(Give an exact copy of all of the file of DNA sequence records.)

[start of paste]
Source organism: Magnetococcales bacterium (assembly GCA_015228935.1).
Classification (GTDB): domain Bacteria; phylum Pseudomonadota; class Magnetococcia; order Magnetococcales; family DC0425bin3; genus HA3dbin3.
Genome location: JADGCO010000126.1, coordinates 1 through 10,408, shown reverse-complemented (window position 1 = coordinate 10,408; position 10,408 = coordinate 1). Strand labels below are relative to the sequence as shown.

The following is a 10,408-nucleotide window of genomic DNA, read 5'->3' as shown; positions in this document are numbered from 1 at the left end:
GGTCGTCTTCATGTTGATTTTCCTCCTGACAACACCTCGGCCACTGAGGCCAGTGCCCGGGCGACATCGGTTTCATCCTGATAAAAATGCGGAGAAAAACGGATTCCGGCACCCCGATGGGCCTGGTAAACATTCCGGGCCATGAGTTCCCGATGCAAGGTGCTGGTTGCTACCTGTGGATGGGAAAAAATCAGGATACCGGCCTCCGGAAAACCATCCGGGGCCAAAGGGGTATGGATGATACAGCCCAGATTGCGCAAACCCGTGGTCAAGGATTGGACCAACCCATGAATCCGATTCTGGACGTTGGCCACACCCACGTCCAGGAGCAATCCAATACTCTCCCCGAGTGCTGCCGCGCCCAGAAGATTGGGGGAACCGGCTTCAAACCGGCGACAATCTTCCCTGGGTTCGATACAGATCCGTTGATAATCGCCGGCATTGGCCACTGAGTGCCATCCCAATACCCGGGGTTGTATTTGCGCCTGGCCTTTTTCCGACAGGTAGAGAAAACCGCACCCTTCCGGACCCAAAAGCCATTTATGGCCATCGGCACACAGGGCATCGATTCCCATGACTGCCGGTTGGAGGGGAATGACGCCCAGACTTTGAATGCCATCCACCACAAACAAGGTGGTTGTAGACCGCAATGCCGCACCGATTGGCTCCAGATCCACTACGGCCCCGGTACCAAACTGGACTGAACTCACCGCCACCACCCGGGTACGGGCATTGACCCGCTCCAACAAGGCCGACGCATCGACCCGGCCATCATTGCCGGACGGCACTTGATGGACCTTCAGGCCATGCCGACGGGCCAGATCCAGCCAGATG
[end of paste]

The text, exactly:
Source organism: Magnetococcales bacterium (assembly GCA_015228935.1).
Classification (GTDB): domain Bacteria; phylum Pseudomonadota; class Magnetococcia; order Magnetococcales; family DC0425bin3; genus HA3dbin3.
Genome location: JADGCO010000126.1, coordinates 1 through 10,408, shown reverse-complemented (window position 1 = coordinate 10,408; position 10,408 = coordinate 1). Strand labels below are relative to the sequence as shown.

The following is a 10,408-nucleotide window of genomic DNA, read 5'->3' as shown; positions in this document are numbered from 1 at the left end:
GGTCGTCTTCATGTTGATTTTCCTCCTGACAACACCTCGGCCACTGAGGCCAGTGCCCGGGCGACATCGGTTTCATCCTGATAAAAATGCGGAGAAAAACGGATTCCGGCACCCCGATGGGCCTGGTAAACATTCCGGGCCATGAGTTCCCGATGCAAGGTGCTGGTTGCTACCTGTGGATGGGAAAAAATCAGGATACCGGCCTCCGGAAAACCATCCGGGGCCAAAGGGGTATGGATGATACAGCCCAGATTGCGCAAACCCGTGGTCAAGGATTGGACCAACCCATGAATCCGATTCTGGACGTTGGCCACACCCACGTCCAGGAGCAATCCAATACTCTCCCCGAGTGCTGCCGCGCCCAGAAGATTGGGGGAACCGGCTTCAAACCGGCGACAATCTTCCCTGGGTTCGATACAGATCCGTTGATAATCGCCGGCATTGGCCACTGAGTGCCATCCCAATACCCGGGGTTGTATTTGCGCCTGGCCTTTTTCCGACAGGTAGAGAAAACCGCACCCTTCCGGACCCAAAAGCCATTTATGGCCATCGGCACACAGGGCATCGATTCCCATGACTGCCGGTTGGAGGGGAATGACGCCCAGACTTTGAATGCCATCCACCACAAACAAGGTGGTTGTAGACCGCAATGCCGCACCGATTGGCTCCAGATCCACTACGGCCCCGGTACCAAACTGGACTGAACTCACCGCCACCACCCGGGTACGGGCATTGACCCGCTCCAACAAGGCCGACGCATCGACCCGGCCATCATTGCCGGACGGCACTTGATGGACCTTCAGGCCATGCCGACGGGCCAGATCCAGCCAGATG